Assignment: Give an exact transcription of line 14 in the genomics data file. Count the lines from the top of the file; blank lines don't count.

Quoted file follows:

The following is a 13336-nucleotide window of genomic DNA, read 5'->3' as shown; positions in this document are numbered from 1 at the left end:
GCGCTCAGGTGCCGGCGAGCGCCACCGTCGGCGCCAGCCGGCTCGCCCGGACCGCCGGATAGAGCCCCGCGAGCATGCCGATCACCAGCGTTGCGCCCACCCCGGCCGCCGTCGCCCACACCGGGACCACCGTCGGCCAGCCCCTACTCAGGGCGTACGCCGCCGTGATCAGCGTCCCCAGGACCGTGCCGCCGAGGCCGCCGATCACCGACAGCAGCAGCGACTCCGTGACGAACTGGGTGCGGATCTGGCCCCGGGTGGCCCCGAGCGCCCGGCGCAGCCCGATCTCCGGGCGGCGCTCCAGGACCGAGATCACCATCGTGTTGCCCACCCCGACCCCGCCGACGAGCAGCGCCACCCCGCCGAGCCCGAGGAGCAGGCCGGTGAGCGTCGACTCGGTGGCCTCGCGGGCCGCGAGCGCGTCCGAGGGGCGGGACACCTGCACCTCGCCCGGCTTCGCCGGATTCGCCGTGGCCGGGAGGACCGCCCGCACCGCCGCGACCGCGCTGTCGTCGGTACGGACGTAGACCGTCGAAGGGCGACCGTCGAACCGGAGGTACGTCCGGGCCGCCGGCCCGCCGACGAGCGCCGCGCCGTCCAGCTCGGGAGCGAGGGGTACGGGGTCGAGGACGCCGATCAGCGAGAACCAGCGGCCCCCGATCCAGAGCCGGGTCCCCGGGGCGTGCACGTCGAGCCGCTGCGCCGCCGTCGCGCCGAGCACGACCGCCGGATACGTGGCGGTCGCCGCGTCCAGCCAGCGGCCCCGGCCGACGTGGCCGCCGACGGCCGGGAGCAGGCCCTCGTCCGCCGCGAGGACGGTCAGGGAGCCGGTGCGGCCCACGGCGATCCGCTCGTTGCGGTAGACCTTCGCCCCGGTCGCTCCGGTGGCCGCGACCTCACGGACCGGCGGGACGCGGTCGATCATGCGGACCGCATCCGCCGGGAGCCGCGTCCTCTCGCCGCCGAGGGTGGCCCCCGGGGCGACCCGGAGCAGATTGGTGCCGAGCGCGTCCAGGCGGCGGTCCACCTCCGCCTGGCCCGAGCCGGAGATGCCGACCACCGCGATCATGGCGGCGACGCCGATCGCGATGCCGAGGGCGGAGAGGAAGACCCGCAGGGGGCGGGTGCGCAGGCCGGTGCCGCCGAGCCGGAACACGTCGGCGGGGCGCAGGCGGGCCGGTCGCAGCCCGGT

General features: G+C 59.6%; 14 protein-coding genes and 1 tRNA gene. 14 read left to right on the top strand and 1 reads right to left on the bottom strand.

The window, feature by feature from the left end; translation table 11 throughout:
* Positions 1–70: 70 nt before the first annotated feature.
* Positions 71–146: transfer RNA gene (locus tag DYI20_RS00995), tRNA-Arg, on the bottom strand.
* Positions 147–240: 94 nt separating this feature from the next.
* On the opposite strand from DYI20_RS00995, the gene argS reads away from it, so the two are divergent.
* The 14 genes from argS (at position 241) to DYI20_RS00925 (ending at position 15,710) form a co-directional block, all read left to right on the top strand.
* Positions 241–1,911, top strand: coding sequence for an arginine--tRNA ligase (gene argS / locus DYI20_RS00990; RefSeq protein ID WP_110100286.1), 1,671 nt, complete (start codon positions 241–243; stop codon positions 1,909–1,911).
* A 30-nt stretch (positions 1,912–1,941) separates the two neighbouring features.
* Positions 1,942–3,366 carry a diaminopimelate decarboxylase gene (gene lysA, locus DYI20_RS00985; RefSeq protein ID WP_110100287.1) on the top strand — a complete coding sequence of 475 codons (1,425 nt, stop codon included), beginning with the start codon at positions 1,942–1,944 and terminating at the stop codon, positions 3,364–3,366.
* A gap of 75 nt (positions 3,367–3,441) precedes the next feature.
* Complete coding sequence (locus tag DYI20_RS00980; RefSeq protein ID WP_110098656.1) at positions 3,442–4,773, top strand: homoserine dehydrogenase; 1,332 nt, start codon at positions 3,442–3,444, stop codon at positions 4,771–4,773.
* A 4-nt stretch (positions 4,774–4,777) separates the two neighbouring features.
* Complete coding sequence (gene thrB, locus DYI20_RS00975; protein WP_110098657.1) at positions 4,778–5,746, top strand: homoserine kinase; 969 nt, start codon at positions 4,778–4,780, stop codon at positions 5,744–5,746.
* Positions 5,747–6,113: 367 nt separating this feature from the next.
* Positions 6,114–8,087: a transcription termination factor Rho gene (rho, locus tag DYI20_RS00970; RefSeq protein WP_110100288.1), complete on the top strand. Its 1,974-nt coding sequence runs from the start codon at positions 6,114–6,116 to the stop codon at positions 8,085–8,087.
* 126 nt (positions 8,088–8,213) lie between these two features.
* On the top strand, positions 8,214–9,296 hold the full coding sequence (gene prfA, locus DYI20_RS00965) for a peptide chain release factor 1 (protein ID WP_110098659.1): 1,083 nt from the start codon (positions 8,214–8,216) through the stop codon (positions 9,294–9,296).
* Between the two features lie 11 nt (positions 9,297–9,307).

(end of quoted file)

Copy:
* Complete coding sequence (locus tag DYI20_RS00980; RefSeq protein ID WP_110098656.1) at positions 3,442–4,773, top strand: homoserine dehydrogenase; 1,332 nt, start codon at positions 3,442–3,444, stop codon at positions 4,771–4,773.